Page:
Boozin’ to a Bad Reputation

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Posted: March 20, 2014, 12:15 a.m.
by Maggie Jones.

With Spring Break 2014 in full swing, there is an abundance of high school and college students jetting to the beaches. Perhaps many will have a nice, relaxing vacation from school, but with the reputations spring-breakers have, it will more likely be a booze-cruzin’, drunk-beachin’, regrettable time.

The week of spring break is filled with decisions that could make or break you. If you survive spring break with a nice tan, good memories and tasteful beach pictures, then you did great! But, if you end up with a broken bone, jail time or loss of pride, then it might not have been a beneficial vacation.

We spend a lifetime forming a reputation that portrays who we are. In just one week our hopes and dreams could be crushed. As college students planning for future careers, we hope to retain our positive reputation and grow from our experiences.

Maintaining a positive image on social media that is appealing and doesn’t draw the wrong attention can be a challenge for those who enjoy a good time.

On social media sites, the majority of information created is available to everyone. It is smart to always be mindful of pictures and content displayed at all times, but especially throughout the week of spring break. We become immersed in the fun, party atmosphere of the week, but may forget that others are always watching and nothing can ever be permanently removed.

Although you may want to upload those bikini, beer pictures on the beach, your future employer may not be amused. A careless decision could cause you to miss out on a great career opportunity.

Keeping a clean social media presence exhibits a good reputation, professional attitude and attractive employee potential. Each of these will advance you in life and not hold you back to the days of college spring break. Getting drunk may give you pep, but misbehaving gives you a bad rep.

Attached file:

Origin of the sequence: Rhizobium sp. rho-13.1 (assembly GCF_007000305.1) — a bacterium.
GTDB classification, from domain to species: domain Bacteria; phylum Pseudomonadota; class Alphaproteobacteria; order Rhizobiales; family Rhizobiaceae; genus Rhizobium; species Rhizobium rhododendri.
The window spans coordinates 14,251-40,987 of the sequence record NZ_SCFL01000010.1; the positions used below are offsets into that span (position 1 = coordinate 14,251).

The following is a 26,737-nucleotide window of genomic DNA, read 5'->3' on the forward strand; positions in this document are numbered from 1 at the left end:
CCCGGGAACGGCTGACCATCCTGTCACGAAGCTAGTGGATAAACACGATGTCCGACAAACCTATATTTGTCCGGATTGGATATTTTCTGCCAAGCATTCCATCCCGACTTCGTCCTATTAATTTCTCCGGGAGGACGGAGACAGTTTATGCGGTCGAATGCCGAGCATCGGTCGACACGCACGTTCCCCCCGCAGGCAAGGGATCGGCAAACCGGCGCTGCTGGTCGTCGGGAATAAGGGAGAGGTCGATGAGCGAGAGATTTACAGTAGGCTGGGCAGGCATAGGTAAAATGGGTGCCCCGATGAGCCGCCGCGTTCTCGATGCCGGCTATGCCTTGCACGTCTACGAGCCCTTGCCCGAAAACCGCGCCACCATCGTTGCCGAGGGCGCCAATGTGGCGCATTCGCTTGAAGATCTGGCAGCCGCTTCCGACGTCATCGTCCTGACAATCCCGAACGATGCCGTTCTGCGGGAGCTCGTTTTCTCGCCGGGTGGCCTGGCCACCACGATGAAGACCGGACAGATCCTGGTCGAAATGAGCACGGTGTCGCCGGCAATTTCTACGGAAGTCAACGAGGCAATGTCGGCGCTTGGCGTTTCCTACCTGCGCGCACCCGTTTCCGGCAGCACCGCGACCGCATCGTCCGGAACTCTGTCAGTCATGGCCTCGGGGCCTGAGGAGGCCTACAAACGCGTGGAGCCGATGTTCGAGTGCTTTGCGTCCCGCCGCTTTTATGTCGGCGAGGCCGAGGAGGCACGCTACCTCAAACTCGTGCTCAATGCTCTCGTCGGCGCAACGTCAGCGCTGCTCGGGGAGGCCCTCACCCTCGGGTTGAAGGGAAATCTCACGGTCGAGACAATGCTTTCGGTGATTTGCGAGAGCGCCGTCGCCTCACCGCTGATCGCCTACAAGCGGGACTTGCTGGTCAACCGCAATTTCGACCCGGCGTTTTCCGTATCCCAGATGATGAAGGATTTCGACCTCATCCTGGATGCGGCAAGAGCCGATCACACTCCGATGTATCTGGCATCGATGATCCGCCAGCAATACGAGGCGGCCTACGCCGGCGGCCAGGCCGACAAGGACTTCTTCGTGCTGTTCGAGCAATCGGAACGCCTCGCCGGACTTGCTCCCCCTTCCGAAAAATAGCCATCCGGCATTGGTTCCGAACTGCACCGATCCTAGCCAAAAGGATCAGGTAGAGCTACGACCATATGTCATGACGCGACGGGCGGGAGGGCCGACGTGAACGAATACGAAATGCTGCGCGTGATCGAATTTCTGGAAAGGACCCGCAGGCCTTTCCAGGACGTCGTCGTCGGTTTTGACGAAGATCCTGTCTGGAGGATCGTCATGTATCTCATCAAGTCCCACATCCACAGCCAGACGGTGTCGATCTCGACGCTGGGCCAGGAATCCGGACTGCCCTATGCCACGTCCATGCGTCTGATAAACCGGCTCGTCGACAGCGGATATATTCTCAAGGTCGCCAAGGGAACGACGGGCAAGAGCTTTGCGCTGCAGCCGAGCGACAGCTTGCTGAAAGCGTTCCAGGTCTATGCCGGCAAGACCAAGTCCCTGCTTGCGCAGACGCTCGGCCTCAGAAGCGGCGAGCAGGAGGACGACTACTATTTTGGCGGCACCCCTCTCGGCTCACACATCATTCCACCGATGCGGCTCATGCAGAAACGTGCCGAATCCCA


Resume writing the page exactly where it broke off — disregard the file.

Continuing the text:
4 Comments

  1. Shawna Boswell

    This blog post is something that should be considered a lot more in our generation. I have actually had conversations with people regarding the importance of how others portray themselves on social media. In my opinion, Twitter seems to be where most of these inappropriate statements and pictures are posted. There have been numerous times when I have seen people post about how drunk they are, and it never shocks me any less. I have been told by numerous instructors throughout college that most businesses today will ask to see a potential employee’s Facebook before hiring him or her. In today’s competitive job market, why ruin a career over one week or weekend?

    I completely agree with the focus on the specific week of spring break. Students go extremely far when it comes to partying during that week. I actually saw a news segment today on Facebook covering the week of spring break for college students. If posting what they do on social media is not bad enough, maybe publicly announcing and showing their actions on the news is. Our generation needs to take their actions more seriously and be careful what they portray themselves as to the open public. People are not shy about their bad decisions, but they should be.

    The link to the news segment is below.
    http://nation.foxnews.com/2014/04/02/hannity-uncovers-wild-behavior-spring-break-florida

    Reply

  2. Michelle Pierce